Dangers of Flibanserin

Though it has been rejected twice by the FDA, Sprout Pharmaceutical has once again pushed for the approval of its drug flibanserin, also commonly referred to as Viagra for women. However, this time Sprout’s drug has been approved by the FDA despite the common risk associated with the drug.

Although the mission of the FDA, according to their website, is to ensure that drugs marketed in the U.S. are safe and effective, it is not surprising that often times, the FDA can fall short of accomplishing this due to outside forces and limited drug testing. Flibanserin is the latest example in the long list of drugs the FDA has approved even with knowledge of its negative side effects. These side effects include low blood pressure, fatigue, and fainting. In addition, dangers have been sited when the drug is used in combination with alcohol and birth control. There is also concern as the unknown effects the drug will have on pregnancy, fertility, and breast cancer.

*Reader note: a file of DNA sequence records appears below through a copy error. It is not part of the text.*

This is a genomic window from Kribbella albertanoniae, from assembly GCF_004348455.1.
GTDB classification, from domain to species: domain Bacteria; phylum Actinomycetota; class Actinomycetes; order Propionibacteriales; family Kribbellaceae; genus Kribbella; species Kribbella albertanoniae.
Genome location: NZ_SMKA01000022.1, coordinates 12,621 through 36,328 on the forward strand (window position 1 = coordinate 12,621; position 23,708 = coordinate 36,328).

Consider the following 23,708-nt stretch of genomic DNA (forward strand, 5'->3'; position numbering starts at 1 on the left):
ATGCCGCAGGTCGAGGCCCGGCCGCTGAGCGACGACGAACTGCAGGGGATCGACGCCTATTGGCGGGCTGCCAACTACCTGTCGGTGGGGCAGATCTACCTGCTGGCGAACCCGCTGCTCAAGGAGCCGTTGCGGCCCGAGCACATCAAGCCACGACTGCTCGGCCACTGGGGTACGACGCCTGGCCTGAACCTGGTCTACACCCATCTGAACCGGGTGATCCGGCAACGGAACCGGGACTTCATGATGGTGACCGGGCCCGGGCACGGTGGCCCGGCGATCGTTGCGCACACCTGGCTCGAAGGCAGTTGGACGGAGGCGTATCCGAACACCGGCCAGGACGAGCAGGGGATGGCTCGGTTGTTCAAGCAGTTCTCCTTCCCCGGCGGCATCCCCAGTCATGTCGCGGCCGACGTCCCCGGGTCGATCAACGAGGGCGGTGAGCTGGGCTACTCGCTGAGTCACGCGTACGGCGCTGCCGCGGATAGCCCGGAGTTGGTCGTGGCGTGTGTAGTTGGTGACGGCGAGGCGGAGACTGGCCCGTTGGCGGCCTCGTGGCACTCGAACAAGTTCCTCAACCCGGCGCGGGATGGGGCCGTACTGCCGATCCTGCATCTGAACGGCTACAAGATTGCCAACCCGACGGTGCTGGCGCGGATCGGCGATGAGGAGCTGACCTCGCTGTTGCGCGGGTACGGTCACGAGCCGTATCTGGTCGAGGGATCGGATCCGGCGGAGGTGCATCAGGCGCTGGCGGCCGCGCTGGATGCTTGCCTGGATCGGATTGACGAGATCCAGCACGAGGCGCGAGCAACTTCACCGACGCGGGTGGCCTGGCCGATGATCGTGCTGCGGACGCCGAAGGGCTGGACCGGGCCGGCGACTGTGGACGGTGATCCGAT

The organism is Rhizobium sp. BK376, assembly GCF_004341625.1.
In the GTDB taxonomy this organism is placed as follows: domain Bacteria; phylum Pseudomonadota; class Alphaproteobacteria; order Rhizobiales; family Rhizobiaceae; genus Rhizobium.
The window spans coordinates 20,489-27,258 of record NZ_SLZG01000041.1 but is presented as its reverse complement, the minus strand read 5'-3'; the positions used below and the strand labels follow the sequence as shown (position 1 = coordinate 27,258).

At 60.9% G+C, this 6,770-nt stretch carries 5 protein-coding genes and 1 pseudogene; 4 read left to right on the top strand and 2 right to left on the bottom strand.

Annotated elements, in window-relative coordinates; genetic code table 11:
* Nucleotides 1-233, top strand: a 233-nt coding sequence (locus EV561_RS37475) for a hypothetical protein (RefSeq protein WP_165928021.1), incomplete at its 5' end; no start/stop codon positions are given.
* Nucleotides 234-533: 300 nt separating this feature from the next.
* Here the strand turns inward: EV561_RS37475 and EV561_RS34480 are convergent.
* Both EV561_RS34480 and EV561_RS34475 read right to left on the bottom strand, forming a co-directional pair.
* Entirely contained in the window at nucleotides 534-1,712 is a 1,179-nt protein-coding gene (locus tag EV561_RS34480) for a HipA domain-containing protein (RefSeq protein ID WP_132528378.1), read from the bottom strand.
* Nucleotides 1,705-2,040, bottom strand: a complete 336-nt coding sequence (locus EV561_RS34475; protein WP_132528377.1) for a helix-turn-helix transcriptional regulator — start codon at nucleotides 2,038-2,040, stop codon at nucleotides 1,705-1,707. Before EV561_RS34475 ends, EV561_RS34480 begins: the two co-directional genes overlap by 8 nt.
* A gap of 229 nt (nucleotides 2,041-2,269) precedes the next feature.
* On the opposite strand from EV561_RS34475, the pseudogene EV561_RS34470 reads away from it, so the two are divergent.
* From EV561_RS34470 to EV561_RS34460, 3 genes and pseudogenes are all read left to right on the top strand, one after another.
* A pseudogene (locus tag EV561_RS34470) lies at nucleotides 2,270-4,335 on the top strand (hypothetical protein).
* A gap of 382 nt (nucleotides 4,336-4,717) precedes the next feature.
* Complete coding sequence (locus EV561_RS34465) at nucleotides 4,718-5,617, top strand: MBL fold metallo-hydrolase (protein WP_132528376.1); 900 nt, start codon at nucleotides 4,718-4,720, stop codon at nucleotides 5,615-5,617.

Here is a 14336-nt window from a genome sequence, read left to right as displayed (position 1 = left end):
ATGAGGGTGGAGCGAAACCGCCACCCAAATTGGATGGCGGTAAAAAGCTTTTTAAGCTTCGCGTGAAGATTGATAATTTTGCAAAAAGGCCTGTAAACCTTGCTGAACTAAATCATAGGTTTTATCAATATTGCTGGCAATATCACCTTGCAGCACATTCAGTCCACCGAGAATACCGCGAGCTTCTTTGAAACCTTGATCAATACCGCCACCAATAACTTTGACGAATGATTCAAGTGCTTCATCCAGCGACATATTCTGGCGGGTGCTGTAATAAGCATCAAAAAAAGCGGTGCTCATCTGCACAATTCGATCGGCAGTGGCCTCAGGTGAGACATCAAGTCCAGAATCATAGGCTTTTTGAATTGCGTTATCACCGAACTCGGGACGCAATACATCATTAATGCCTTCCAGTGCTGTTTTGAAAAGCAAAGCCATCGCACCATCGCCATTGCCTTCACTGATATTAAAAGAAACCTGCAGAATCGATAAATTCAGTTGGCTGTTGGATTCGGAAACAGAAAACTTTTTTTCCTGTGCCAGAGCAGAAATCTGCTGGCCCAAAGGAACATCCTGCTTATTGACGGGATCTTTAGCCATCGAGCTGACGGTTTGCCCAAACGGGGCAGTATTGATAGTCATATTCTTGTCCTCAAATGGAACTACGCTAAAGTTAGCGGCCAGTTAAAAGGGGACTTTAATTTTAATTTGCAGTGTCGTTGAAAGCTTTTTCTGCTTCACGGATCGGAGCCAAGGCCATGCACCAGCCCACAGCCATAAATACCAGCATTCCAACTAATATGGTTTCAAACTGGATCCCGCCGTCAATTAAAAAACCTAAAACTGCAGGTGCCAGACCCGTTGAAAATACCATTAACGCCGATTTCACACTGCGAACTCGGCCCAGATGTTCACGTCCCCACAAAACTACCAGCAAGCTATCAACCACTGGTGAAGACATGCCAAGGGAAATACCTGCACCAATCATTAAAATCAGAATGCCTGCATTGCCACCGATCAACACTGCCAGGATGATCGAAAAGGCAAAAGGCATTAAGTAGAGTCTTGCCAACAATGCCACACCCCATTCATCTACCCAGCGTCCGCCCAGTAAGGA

The surprising approval comes amidst criticism citing the FDA’s failure to take female sexual dysfunction seriously. The FDA itself has acknowledge that flibanserin’s increase in sexually satisfying events among women per month by only 0.5 to 1 is questionable as a sufficient treatment to help women with low sex drives. They have also questioned whether the observed effects outweigh the safety concerns. Although it was rejected unanimously just five years ago, this year the drug has been approved by a vote of 18 to 6.

Unfortunately, in situations similar to this, it often takes a number of people being harmed before a drug is recalled or discontinued by the FDA. For example, according the website of the personal injury lawyers at Williams Kherkher, in 2010 it took 941 people suffering from instances of cardiac arrest before the FDA recalled the popular GranuFlo dialysate.

Understanding that there are risks involved with the approval of flibanserin, the FDA has added several safety restrictions to the drug. Panelists suggest that the FDA require special certification for doctors who may prescribe the drug. However, this is often ineffective in protecting patients. For example, Risperdal is only one of many drugs that the website of Williams Kherkher says has been wrongly prescribed by for unapproved, “off-label” uses.